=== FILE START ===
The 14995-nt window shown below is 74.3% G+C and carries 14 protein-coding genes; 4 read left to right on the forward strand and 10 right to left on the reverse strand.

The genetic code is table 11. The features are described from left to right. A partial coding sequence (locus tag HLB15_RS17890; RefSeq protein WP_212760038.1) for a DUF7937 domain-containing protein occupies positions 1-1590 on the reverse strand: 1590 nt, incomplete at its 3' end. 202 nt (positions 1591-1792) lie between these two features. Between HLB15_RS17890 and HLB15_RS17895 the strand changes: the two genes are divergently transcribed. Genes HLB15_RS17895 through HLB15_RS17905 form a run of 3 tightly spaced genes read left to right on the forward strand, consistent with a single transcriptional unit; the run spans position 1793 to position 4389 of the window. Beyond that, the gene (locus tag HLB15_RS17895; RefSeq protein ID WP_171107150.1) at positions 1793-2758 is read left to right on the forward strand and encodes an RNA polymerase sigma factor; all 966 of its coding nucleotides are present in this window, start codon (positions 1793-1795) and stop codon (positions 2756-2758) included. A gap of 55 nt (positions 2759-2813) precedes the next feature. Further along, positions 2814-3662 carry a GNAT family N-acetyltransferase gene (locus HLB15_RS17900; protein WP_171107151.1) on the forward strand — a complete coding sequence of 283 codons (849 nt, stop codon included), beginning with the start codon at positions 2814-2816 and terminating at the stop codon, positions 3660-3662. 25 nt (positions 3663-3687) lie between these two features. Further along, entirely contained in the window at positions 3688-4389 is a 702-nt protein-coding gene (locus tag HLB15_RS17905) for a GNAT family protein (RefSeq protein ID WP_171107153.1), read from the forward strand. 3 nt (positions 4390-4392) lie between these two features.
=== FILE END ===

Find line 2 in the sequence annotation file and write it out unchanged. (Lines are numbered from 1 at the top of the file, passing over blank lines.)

The genetic code is table 11. The features are described from left to right. A partial coding sequence (locus tag HLB15_RS17890; RefSeq protein WP_212760038.1) for a DUF7937 domain-containing protein occupies positions 1-1590 on the reverse strand: 1590 nt, incomplete at its 3' end. 202 nt (positions 1591-1792) lie between these two features. Between HLB15_RS17890 and HLB15_RS17895 the strand changes: the two genes are divergently transcribed. Genes HLB15_RS17895 through HLB15_RS17905 form a run of 3 tightly spaced genes read left to right on the forward strand, consistent with a single transcriptional unit; the run spans position 1793 to position 4389 of the window. Beyond that, the gene (locus tag HLB15_RS17895; RefSeq protein ID WP_171107150.1) at positions 1793-2758 is read left to right on the forward strand and encodes an RNA polymerase sigma factor; all 966 of its coding nucleotides are present in this window, start codon (positions 1793-1795) and stop codon (positions 2756-2758) included. A gap of 55 nt (positions 2759-2813) precedes the next feature. Further along, positions 2814-3662 carry a GNAT family N-acetyltransferase gene (locus HLB15_RS17900; protein WP_171107151.1) on the forward strand — a complete coding sequence of 283 codons (849 nt, stop codon included), beginning with the start codon at positions 2814-2816 and terminating at the stop codon, positions 3660-3662. 25 nt (positions 3663-3687) lie between these two features. Further along, entirely contained in the window at positions 3688-4389 is a 702-nt protein-coding gene (locus tag HLB15_RS17905) for a GNAT family protein (RefSeq protein ID WP_171107153.1), read from the forward strand. 3 nt (positions 4390-4392) lie between these two features.